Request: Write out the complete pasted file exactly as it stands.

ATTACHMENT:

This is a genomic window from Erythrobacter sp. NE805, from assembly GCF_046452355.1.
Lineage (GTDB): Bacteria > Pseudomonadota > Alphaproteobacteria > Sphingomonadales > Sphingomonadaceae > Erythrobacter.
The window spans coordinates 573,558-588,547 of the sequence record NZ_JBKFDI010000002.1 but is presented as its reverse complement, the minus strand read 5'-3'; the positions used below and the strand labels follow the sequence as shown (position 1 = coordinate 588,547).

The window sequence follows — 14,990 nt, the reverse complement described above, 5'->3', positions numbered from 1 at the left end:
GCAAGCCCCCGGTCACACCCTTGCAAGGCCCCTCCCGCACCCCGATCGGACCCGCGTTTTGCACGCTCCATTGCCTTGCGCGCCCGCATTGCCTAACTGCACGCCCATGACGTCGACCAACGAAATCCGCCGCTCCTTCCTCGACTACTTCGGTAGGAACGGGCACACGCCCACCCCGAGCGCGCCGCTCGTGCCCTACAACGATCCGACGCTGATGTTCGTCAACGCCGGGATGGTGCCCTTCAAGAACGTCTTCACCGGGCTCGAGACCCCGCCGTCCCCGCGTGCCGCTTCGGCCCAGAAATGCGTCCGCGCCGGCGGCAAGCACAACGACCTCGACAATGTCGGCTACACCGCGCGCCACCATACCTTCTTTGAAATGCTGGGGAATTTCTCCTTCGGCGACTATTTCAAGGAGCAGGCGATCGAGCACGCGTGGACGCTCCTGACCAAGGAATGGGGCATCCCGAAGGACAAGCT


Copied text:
This is a genomic window from Erythrobacter sp. NE805, from assembly GCF_046452355.1.
Lineage (GTDB): Bacteria > Pseudomonadota > Alphaproteobacteria > Sphingomonadales > Sphingomonadaceae > Erythrobacter.
The window spans coordinates 573,558-588,547 of the sequence record NZ_JBKFDI010000002.1 but is presented as its reverse complement, the minus strand read 5'-3'; the positions used below and the strand labels follow the sequence as shown (position 1 = coordinate 588,547).

The window sequence follows — 14,990 nt, the reverse complement described above, 5'->3', positions numbered from 1 at the left end:
GCAAGCCCCCGGTCACACCCTTGCAAGGCCCCTCCCGCACCCCGATCGGACCCGCGTTTTGCACGCTCCATTGCCTTGCGCGCCCGCATTGCCTAACTGCACGCCCATGACGTCGACCAACGAAATCCGCCGCTCCTTCCTCGACTACTTCGGTAGGAACGGGCACACGCCCACCCCGAGCGCGCCGCTCGTGCCCTACAACGATCCGACGCTGATGTTCGTCAACGCCGGGATGGTGCCCTTCAAGAACGTCTTCACCGGGCTCGAGACCCCGCCGTCCCCGCGTGCCGCTTCGGCCCAGAAATGCGTCCGCGCCGGCGGCAAGCACAACGACCTCGACAATGTCGGCTACACCGCGCGCCACCATACCTTCTTTGAAATGCTGGGGAATTTCTCCTTCGGCGACTATTTCAAGGAGCAGGCGATCGAGCACGCGTGGACGCTCCTGACCAAGGAATGGGGCATCCCGAAGGACAAGCT